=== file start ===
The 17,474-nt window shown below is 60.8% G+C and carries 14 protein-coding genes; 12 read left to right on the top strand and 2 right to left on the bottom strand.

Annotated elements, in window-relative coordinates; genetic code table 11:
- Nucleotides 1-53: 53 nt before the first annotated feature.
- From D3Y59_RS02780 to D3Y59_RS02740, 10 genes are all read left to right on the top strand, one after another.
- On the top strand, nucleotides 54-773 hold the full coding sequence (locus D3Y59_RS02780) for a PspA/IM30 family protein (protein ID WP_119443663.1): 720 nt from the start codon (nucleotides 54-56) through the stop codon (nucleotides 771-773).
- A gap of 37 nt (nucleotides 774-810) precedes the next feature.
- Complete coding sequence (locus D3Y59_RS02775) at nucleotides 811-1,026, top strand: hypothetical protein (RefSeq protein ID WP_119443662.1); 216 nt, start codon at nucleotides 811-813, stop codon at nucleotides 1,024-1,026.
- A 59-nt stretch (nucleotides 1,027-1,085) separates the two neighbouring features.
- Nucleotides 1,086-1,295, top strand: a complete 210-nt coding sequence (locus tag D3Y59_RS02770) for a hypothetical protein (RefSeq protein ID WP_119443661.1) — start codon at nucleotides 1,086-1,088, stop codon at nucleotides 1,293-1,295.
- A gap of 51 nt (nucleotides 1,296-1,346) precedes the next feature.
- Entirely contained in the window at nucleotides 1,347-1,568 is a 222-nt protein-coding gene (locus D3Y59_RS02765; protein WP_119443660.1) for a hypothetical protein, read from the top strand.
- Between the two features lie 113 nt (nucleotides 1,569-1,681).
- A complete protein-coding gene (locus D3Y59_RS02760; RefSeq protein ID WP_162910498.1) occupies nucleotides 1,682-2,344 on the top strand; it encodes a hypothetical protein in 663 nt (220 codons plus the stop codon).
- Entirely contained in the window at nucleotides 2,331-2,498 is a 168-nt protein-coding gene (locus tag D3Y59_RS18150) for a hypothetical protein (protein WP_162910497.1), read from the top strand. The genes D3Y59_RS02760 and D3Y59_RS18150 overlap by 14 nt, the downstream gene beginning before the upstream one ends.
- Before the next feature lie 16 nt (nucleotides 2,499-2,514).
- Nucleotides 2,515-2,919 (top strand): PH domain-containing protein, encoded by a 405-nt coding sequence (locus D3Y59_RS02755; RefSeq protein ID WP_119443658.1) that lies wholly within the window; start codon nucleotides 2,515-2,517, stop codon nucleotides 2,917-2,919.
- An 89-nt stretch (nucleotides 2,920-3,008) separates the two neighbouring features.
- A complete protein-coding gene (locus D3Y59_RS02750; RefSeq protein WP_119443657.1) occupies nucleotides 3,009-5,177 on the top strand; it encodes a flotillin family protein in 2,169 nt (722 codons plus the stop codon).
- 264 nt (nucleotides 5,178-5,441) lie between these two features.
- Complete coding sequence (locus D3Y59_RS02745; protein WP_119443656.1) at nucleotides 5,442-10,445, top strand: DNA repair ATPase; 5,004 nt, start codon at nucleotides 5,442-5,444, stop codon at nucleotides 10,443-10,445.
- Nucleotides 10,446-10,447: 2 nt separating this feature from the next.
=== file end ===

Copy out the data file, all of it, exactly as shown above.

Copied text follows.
The 17,474-nt window shown below is 60.8% G+C and carries 14 protein-coding genes; 12 read left to right on the top strand and 2 right to left on the bottom strand.

Annotated elements, in window-relative coordinates; genetic code table 11:
- Nucleotides 1-53: 53 nt before the first annotated feature.
- From D3Y59_RS02780 to D3Y59_RS02740, 10 genes are all read left to right on the top strand, one after another.
- On the top strand, nucleotides 54-773 hold the full coding sequence (locus D3Y59_RS02780) for a PspA/IM30 family protein (protein ID WP_119443663.1): 720 nt from the start codon (nucleotides 54-56) through the stop codon (nucleotides 771-773).
- A gap of 37 nt (nucleotides 774-810) precedes the next feature.
- Complete coding sequence (locus D3Y59_RS02775) at nucleotides 811-1,026, top strand: hypothetical protein (RefSeq protein ID WP_119443662.1); 216 nt, start codon at nucleotides 811-813, stop codon at nucleotides 1,024-1,026.
- A 59-nt stretch (nucleotides 1,027-1,085) separates the two neighbouring features.
- Nucleotides 1,086-1,295, top strand: a complete 210-nt coding sequence (locus tag D3Y59_RS02770) for a hypothetical protein (RefSeq protein ID WP_119443661.1) — start codon at nucleotides 1,086-1,088, stop codon at nucleotides 1,293-1,295.
- A gap of 51 nt (nucleotides 1,296-1,346) precedes the next feature.
- Entirely contained in the window at nucleotides 1,347-1,568 is a 222-nt protein-coding gene (locus D3Y59_RS02765; protein WP_119443660.1) for a hypothetical protein, read from the top strand.
- Between the two features lie 113 nt (nucleotides 1,569-1,681).
- A complete protein-coding gene (locus D3Y59_RS02760; RefSeq protein ID WP_162910498.1) occupies nucleotides 1,682-2,344 on the top strand; it encodes a hypothetical protein in 663 nt (220 codons plus the stop codon).
- Entirely contained in the window at nucleotides 2,331-2,498 is a 168-nt protein-coding gene (locus tag D3Y59_RS18150) for a hypothetical protein (protein WP_162910497.1), read from the top strand. The genes D3Y59_RS02760 and D3Y59_RS18150 overlap by 14 nt, the downstream gene beginning before the upstream one ends.
- Before the next feature lie 16 nt (nucleotides 2,499-2,514).
- Nucleotides 2,515-2,919 (top strand): PH domain-containing protein, encoded by a 405-nt coding sequence (locus D3Y59_RS02755; RefSeq protein ID WP_119443658.1) that lies wholly within the window; start codon nucleotides 2,515-2,517, stop codon nucleotides 2,917-2,919.
- An 89-nt stretch (nucleotides 2,920-3,008) separates the two neighbouring features.
- A complete protein-coding gene (locus D3Y59_RS02750; RefSeq protein WP_119443657.1) occupies nucleotides 3,009-5,177 on the top strand; it encodes a flotillin family protein in 2,169 nt (722 codons plus the stop codon).
- 264 nt (nucleotides 5,178-5,441) lie between these two features.
- Complete coding sequence (locus D3Y59_RS02745; protein WP_119443656.1) at nucleotides 5,442-10,445, top strand: DNA repair ATPase; 5,004 nt, start codon at nucleotides 5,442-5,444, stop codon at nucleotides 10,443-10,445.
- Nucleotides 10,446-10,447: 2 nt separating this feature from the next.